The three illustrations show a longitudinal section through the entire instrument, cross section through the magneto and pole pieces and end view of the interrupter.

The magnetic field contains four poles, two (4-1) of which are the poles of the permanent magnet as illustrated, the other two poles (4) and the iron core (5) of the coil compose the field. The rotation of the inductor shaft (1) generates in the windings of the coil (6) an alternating current which attains a maximum four times during each revolution of the inductor shaft, which means, that for each 90 degrees rotation of the inductor shaft, ignition may he obtained. One end of the primary winding is connected to the field by a contact (8) and its other end is attached to a contact block (9) which is screwed on the field and insulated by a hard rubber bushing and plate. Connection from this plate to platinum contact block (9) and screw is made by a brass contact strip. The latter is insulated from the interrupter plate (11), which is in metallic connection with the field or ground.

The platinum screw (13) on the interrupter lever (12) is held against the platinum screw (1) in the insulated block by means of a spring (14). The current generated in the primary winding is therefore short circuited as long as the two platinum screws are in contact.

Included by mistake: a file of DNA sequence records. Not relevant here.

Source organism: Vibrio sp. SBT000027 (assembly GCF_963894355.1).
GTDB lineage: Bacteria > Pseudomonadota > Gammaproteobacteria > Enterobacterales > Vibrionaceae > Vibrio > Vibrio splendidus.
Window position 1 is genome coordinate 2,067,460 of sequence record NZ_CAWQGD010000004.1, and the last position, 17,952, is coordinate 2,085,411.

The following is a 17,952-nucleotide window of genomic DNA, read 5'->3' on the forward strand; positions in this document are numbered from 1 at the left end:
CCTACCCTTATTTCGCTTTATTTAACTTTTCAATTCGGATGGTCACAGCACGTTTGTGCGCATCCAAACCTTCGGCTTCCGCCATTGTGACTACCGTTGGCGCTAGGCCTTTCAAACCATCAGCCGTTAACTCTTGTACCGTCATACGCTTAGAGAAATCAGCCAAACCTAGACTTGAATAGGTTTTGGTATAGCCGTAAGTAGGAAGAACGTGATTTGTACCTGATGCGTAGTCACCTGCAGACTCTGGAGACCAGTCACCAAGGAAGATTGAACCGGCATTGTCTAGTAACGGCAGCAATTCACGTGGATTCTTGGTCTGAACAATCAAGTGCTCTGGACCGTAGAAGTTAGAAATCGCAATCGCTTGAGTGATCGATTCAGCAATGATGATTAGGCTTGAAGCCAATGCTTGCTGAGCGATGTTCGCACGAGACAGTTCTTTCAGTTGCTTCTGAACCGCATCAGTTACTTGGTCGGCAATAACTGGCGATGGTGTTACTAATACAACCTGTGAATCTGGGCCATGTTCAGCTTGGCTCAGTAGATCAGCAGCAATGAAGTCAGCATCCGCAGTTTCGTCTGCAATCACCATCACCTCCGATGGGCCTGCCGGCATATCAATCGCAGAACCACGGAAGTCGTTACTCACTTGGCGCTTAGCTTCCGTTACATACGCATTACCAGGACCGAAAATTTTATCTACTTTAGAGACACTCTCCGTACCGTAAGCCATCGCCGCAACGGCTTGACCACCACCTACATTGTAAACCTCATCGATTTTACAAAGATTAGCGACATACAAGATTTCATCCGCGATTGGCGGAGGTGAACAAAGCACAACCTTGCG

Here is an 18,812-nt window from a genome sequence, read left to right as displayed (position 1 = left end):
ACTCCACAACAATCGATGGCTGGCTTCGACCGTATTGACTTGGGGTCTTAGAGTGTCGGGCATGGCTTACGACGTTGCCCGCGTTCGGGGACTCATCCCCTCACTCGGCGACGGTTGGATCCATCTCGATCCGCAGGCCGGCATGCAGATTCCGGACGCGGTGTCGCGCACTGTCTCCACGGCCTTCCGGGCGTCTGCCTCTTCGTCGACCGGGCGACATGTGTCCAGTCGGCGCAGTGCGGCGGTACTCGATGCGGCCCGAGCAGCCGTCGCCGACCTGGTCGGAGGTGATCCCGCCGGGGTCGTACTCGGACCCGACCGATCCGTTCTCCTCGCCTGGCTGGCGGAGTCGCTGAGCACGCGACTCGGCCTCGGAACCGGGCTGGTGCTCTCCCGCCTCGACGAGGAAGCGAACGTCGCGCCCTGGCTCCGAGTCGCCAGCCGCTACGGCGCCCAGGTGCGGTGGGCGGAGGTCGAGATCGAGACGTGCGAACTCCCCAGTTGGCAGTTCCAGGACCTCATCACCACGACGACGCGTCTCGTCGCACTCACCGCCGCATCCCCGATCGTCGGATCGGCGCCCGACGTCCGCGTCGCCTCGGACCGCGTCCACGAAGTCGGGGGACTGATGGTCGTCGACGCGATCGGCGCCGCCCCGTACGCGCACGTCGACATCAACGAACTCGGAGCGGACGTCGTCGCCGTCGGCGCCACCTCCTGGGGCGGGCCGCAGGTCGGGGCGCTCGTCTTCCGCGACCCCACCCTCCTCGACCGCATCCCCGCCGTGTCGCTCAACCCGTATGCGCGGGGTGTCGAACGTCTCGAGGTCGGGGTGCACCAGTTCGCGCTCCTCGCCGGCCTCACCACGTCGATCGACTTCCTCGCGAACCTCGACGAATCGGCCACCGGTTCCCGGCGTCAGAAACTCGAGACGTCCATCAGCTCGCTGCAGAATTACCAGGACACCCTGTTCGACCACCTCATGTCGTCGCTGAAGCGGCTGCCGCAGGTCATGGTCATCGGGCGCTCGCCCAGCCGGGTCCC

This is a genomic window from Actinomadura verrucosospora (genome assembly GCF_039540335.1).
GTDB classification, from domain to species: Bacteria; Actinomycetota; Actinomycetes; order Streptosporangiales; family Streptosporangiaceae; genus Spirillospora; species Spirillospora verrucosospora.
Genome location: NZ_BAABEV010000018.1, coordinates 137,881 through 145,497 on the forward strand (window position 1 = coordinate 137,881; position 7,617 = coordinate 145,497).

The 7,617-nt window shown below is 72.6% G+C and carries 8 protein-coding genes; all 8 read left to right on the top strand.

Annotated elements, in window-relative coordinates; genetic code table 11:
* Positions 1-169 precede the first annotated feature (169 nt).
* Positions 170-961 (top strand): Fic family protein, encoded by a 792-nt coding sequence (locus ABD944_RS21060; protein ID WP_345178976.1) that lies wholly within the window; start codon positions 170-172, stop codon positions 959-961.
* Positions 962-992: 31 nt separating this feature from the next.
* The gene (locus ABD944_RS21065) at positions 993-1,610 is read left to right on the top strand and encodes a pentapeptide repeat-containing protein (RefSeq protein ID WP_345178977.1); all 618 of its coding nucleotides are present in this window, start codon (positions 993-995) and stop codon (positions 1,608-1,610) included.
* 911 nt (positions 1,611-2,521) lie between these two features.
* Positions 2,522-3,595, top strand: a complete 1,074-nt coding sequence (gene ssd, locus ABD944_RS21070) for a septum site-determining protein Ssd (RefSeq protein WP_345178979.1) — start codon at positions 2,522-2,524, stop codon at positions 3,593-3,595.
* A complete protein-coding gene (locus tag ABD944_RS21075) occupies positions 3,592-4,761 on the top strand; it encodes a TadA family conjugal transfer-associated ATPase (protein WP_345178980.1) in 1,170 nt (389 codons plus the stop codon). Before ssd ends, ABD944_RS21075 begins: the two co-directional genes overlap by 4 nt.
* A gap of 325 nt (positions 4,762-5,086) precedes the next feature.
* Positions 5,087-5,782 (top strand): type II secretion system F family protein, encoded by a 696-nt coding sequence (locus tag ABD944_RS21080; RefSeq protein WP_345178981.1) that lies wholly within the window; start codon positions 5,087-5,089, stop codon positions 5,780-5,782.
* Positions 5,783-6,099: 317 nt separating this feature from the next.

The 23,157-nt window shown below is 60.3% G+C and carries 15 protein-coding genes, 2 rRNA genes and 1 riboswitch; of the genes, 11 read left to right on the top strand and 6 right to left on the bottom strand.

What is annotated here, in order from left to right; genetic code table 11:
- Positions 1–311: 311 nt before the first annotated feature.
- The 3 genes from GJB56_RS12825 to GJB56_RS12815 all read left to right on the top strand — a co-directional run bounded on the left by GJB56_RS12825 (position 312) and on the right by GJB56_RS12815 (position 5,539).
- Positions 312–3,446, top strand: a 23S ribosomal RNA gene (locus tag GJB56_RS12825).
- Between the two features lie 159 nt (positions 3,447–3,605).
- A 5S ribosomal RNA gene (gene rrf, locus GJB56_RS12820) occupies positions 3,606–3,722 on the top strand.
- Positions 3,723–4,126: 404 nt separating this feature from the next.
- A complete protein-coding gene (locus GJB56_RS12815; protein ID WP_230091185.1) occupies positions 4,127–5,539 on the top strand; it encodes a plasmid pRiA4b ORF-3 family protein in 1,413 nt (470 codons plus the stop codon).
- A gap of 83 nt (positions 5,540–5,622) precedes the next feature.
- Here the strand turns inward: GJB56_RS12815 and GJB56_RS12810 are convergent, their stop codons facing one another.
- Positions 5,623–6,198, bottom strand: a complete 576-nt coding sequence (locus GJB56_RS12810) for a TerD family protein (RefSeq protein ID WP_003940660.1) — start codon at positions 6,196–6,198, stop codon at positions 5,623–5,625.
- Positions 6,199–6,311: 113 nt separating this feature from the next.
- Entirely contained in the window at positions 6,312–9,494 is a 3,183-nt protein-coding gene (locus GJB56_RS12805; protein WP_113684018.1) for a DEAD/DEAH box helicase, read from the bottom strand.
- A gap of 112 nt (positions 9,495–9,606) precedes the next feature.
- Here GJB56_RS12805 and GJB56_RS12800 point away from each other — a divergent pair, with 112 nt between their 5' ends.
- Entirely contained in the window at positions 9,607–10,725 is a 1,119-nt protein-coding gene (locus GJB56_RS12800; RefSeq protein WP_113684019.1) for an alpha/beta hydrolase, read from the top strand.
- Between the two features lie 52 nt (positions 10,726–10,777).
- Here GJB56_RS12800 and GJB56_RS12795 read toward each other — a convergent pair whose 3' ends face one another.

The primary current is interrupted when the core (15) actuates the lever (12) separating the platinum points. A condenser (16) protected by a housing (17) is connected in parallel to the interruption of the platinum points. One end of the secondary winding is connected to one end of the primary winding and the other is led to a conductor by means of a metal bridge (19). The secondary current is led from this bridge members to the distributor (23) by means of insulated conductors (18), which are connected by means of a carbon brush and spring. In the distributor plate (23) are socket inserts connected to distributing inserts which take the high-tension current from the revolving conductor (21) in proper rotation and from socket inserts in the distributor plate (23) cables are connected to the spark plugs in the cylinders.